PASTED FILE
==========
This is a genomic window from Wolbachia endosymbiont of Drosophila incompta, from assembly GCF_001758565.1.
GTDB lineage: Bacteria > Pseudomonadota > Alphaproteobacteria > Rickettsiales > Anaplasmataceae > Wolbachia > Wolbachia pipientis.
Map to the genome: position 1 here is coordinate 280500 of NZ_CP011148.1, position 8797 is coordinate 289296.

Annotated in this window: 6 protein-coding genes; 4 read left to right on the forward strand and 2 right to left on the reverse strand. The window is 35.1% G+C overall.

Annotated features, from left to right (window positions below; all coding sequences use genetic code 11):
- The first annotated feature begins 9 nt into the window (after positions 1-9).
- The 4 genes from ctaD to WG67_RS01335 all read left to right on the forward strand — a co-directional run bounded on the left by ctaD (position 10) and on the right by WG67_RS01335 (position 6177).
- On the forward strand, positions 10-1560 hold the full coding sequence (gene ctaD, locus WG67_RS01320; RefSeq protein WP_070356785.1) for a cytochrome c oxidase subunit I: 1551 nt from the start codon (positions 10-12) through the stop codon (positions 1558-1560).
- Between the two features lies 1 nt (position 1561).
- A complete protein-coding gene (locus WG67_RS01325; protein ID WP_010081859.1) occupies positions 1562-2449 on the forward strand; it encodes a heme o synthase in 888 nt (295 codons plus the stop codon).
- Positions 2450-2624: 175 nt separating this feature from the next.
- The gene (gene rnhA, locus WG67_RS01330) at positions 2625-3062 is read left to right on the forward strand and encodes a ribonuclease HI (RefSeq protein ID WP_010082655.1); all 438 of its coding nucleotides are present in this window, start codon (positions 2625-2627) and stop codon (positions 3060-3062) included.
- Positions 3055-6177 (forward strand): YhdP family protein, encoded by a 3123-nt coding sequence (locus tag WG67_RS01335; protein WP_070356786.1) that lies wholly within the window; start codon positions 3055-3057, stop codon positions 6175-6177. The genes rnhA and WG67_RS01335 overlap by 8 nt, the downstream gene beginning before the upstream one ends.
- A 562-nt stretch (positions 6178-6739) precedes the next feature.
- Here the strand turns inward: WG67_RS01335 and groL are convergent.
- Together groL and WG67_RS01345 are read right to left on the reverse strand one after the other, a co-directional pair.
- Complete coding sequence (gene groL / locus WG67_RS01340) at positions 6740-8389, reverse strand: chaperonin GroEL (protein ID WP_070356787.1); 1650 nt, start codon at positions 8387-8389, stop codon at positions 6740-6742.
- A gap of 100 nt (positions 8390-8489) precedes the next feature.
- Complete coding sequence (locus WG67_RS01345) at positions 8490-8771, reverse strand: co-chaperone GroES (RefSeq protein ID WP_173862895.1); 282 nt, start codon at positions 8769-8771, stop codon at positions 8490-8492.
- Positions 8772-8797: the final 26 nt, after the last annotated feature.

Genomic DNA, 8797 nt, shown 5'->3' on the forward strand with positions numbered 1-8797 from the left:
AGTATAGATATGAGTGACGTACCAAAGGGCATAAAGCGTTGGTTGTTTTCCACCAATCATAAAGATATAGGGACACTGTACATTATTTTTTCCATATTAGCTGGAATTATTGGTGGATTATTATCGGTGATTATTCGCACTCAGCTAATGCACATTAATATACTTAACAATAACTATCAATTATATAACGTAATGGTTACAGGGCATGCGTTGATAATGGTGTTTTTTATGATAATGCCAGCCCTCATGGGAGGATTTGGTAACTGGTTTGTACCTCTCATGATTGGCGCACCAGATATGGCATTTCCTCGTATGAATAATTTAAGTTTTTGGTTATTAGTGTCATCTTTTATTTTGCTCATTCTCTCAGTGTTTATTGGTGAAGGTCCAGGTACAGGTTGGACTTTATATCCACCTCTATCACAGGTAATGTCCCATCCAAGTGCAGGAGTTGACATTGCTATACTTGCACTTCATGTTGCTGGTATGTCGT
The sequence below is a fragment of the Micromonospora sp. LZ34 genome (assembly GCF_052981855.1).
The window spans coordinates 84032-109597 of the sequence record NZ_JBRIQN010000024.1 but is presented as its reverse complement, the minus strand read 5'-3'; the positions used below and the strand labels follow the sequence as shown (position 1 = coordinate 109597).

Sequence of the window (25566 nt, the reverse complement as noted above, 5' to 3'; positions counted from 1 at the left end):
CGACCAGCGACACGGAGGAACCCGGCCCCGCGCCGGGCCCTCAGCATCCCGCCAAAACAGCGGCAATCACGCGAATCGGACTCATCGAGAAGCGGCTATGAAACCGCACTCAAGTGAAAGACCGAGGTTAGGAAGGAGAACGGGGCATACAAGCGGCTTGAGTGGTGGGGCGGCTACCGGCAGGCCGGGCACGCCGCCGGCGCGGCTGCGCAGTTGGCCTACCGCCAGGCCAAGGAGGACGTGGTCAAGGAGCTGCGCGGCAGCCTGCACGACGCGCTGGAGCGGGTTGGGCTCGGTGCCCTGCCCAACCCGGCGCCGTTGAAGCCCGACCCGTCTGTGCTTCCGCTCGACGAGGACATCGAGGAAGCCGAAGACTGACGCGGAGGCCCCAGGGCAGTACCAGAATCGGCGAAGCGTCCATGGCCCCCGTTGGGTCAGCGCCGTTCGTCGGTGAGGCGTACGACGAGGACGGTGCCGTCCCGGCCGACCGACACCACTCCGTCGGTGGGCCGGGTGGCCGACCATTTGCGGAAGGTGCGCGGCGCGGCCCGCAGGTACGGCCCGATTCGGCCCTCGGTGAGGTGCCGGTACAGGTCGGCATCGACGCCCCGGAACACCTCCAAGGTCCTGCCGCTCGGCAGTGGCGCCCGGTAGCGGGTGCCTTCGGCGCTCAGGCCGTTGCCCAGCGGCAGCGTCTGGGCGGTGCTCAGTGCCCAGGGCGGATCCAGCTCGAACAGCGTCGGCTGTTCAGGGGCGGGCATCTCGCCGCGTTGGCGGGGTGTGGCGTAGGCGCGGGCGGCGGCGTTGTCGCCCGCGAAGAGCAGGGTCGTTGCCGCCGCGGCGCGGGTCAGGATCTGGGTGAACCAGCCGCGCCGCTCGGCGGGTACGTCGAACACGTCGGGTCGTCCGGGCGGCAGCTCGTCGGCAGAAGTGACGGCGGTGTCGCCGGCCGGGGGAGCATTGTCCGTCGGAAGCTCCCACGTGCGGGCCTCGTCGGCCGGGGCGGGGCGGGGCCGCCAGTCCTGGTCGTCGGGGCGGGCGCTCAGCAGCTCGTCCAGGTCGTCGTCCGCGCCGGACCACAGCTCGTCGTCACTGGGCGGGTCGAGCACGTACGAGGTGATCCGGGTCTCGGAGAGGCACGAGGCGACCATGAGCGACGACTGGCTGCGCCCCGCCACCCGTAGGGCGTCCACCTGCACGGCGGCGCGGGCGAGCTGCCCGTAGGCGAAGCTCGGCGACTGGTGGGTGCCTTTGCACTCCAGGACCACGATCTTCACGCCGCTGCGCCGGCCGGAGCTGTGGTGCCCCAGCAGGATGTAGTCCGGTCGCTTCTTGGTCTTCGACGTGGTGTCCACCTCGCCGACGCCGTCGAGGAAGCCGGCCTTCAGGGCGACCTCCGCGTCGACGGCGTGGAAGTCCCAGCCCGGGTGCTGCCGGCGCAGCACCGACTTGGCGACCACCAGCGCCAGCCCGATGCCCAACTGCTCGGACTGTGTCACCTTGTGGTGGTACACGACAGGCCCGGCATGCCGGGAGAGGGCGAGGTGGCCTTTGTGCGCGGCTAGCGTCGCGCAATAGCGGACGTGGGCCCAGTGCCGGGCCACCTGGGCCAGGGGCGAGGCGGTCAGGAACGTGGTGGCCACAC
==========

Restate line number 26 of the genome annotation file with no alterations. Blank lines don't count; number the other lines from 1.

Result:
CGACCAGCGACACGGAGGAACCCGGCCCCGCGCCGGGCCCTCAGCATCCCGCCAAAACAGCGGCAATCACGCGAATCGGACTCATCGAGAAGCGGCTATGAAACCGCACTCAAGTGAAAGACCGAGGTTAGGAAGGAGAACGGGGCATACAAGCGGCTTGAGTGGTGGGGCGGCTACCGGCAGGCCGGGCACGCCGCCGGCGCGGCTGCGCAGTTGGCCTACCGCCAGGCCAAGGAGGACGTGGTCAAGGAGCTGCGCGGCAGCCTGCACGACGCGCTGGAGCGGGTTGGGCTCGGTGCCCTGCCCAACCCGGCGCCGTTGAAGCCCGACCCGTCTGTGCTTCCGCTCGACGAGGACATCGAGGAAGCCGAAGACTGACGCGGAGGCCCCAGGGCAGTACCAGAATCGGCGAAGCGTCCATGGCCCCCGTTGGGTCAGCGCCGTTCGTCGGTGAGGCGTACGACGAGGACGGTGCCGTCCCGGCCGACCGACACCACTCCGTCGGTGGGCCGGGTGGCCGACCATTTGCGGAAGGTGCGCGGCGCGGCCCGCAGGTACGGCCCGATTCGGCCCTCGGTGAGGTGCCGGTACAGGTCGGCATCGACGCCCCGGAACACCTCCAAGGTCCTGCCGCTCGGCAGTGGCGCCCGGTAGCGGGTGCCTTCGGCGCTCAGGCCGTTGCCCAGCGGCAGCGTCTGGGCGGTGCTCAGTGCCCAGGGCGGATCCAGCTCGAACAGCGTCGGCTGTTCAGGGGCGGGCATCTCGCCGCGTTGGCGGGGTGTGGCGTAGGCGCGGGCGGCGGCGTTGTCGCCCGCGAAGAGCAGGGTCGTTGCCGCCGCGGCGCGGGTCAGGATCTGGGTGAACCAGCCGCGCCGCTCGGCGGGTACGTCGAACACGTCGGGTCGTCCGGGCGGCAGCTCGTCGGCAGAAGTGACGGCGGTGTCGCCGGCCGGGGGAGCATTGTCCGTCGGAAGCTCCCACGTGCGGGCCTCGTCGGCCGGGGCGGGGCGGGGCCGCCAGTCCTGGTCGTCGGGGCGGGCGCTCAGCAGCTCGTCCAGGTCGTCGTCCGCGCCGGACCACAGCTCGTCGTCACTGGGCGGGTCGAGCACGTACGAGGTGATCCGGGTCTCGGAGAGGCACGAGGCGACCATGAGCGACGACTGGCTGCGCCCCGCCACCCGTAGGGCGTCCACCTGCACGGCGGCGCGGGCGAGCTGCCCGTAGGCGAAGCTCGGCGACTGGTGGGTGCCTTTGCACTCCAGGACCACGATCTTCACGCCGCTGCGCCGGCCGGAGCTGTGGTGCCCCAGCAGGATGTAGTCCGGTCGCTTCTTGGTCTTCGACGTGGTGTCCACCTCGCCGACGCCGTCGAGGAAGCCGGCCTTCAGGGCGACCTCCGCGTCGACGGCGTGGAAGTCCCAGCCCGGGTGCTGCCGGCGCAGCACCGACTTGGCGACCACCAGCGCCAGCCCGATGCCCAACTGCTCGGACTGTGTCACCTTGTGGTGGTACACGACAGGCCCGGCATGCCGGGAGAGGGCGAGGTGGCCTTTGTGCGCGGCTAGCGTCGCGCAATAGCGGACGTGGGCCCAGTGCCGGGCCACCTGGGCCAGGGGCGAGGCGGTCAGGAACGTGGTGGCCACAC